Tara McDonald, the mother of slain Grade 3 student Victoria (Tori) Stafford, says she is trying to move forward with her life but is "never going to be able to forgive" the man convicted of killing her daughter.
Michael Rafferty was found guilty Friday of first-degree murder, sexual assault causing bodily harm and kidnapping. The 31-year-old was sentenced Tuesday to life in prison without chance of parole for 25 years for his crimes against the eight-year-old girl, who vanished outside her Woodstock, Ont., school on April 8, 2009.
"I'm never going to be able to forgive him. It doesn't matter how many years pass," McDonald told CBC's Steven D'Souza.
"It was hard. I really wanted to be able to look at him, so he could feel what it was that I have been feeling," she said.
McDonald said she wasn't able to do that when she was reading her victim impact statement, but said Rafferty looked directly at her when he stood up and addressed the London, Ont., court.
McDonald said she "felt ill" when she made eye contact with Rafferty at Tuesday's sentencing hearing.
"I wanted my pain to be vivid on my face, so that the last thing that he could think about is what he's put us through."
Tori's mother said she didn't believe Rafferty's claim of innocence.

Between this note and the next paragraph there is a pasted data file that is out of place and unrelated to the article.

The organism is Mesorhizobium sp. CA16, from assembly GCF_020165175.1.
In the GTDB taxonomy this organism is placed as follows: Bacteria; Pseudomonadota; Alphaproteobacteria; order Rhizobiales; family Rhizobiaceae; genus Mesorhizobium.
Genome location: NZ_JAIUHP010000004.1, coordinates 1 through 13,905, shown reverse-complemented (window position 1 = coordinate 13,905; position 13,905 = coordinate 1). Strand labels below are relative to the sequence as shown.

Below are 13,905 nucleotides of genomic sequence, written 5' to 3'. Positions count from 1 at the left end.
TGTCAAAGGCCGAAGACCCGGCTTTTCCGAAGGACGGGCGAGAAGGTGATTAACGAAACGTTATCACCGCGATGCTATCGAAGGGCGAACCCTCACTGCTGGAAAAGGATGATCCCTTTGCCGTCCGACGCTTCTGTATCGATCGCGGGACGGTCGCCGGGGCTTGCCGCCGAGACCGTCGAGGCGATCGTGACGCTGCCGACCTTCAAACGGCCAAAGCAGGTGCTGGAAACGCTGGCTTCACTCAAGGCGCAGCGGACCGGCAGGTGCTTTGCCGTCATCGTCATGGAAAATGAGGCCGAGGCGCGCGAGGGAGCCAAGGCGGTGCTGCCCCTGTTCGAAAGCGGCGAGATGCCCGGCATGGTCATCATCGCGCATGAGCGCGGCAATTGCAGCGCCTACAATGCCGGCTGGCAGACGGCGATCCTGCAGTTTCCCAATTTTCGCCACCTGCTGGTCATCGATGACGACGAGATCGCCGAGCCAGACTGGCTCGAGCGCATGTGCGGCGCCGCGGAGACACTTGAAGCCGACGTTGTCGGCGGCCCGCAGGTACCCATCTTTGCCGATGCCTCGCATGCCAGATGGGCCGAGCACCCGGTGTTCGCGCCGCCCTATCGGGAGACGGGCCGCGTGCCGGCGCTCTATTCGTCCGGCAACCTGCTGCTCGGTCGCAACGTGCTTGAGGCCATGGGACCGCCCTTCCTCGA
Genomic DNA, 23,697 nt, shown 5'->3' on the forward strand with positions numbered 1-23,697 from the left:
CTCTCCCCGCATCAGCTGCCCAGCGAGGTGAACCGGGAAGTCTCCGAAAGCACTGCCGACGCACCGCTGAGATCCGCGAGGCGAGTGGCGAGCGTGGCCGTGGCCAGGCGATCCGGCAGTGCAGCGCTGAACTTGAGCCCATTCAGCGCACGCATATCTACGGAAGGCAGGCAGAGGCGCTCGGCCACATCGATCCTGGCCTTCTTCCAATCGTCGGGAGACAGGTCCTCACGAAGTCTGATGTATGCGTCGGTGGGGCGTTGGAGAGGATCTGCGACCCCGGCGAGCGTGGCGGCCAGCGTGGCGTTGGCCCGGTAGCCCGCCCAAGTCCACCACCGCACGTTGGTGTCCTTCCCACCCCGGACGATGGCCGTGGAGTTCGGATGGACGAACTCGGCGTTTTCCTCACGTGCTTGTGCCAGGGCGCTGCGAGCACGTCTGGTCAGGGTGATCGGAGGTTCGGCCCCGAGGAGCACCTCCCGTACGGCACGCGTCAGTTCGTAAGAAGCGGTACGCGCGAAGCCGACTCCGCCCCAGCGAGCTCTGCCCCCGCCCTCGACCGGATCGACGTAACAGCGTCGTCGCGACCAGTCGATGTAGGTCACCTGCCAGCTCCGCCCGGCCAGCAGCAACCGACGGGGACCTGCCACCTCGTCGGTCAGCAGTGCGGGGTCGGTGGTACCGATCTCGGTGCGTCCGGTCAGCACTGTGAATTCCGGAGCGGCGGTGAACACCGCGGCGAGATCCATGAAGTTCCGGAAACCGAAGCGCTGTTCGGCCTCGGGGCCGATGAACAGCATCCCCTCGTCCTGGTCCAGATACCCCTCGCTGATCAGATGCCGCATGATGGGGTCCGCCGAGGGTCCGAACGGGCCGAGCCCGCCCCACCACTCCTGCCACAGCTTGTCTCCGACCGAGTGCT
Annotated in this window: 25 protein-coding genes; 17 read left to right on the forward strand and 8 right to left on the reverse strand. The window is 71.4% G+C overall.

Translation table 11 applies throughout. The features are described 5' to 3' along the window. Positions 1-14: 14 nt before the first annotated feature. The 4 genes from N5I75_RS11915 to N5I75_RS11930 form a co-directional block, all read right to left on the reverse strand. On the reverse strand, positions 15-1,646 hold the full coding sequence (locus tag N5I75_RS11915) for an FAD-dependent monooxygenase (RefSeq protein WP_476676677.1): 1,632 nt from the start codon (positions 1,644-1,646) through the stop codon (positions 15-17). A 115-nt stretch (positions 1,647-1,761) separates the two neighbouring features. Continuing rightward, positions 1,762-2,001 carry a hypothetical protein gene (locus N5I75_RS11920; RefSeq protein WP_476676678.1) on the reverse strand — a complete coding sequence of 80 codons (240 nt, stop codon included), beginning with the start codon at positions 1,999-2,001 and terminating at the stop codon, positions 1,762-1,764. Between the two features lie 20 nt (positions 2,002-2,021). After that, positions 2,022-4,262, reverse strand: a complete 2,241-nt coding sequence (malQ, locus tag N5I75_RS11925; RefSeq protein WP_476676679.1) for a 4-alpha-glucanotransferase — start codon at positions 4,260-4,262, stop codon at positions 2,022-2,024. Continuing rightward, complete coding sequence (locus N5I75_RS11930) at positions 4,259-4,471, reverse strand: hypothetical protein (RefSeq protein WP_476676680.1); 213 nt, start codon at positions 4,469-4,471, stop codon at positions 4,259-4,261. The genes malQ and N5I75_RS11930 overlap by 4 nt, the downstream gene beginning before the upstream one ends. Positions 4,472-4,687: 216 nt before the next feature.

When he spoke in court Tuesday, Rafferty offered to give McDonald "pieces of the puzzle", but he added that anything he had to say would be for her alone, without media or spectators present.
After the sentencing, McDonald said her family has been living without a full understanding of exactly what happened to her daughter for the last three years, adding that it's something she tries not to think about.
"I would like to know the truth, but there's only one person that can tell us that, and she's not here."
McDonald said she was proud of her son Daryn, who wrote an emotional victim impact statement about life without his younger sister.
"He portrayed the way that he was feeling perfectly. He thought of things that I'd been thinking that I hadn't thought of to say, that he managed to get out there, so I'm very, very proud."
McDonald said she has a job waiting for her and a plan to start school in November now that the trial is over.
"I have a plan of action to make Victoria proud – so that people can say 'That's Victoria Stafford's mom', who rose above all the rumours, all the things people have said about her. I want to make Victoria proud, and Daryn proud."
Tori's body was found in a field in Mount Forest, about 100 kilometres north of Woodstock, more than three months after she disappeared.
Terri-Lynne McClintic pleaded guilty two years ago to first-degree murder in connection with the girl's disappearance and death.
"I can't speak for years from now, but when I think about it, I don't think I'll ever be able to forgive them for what they've done – never," McDonald said about the pair.
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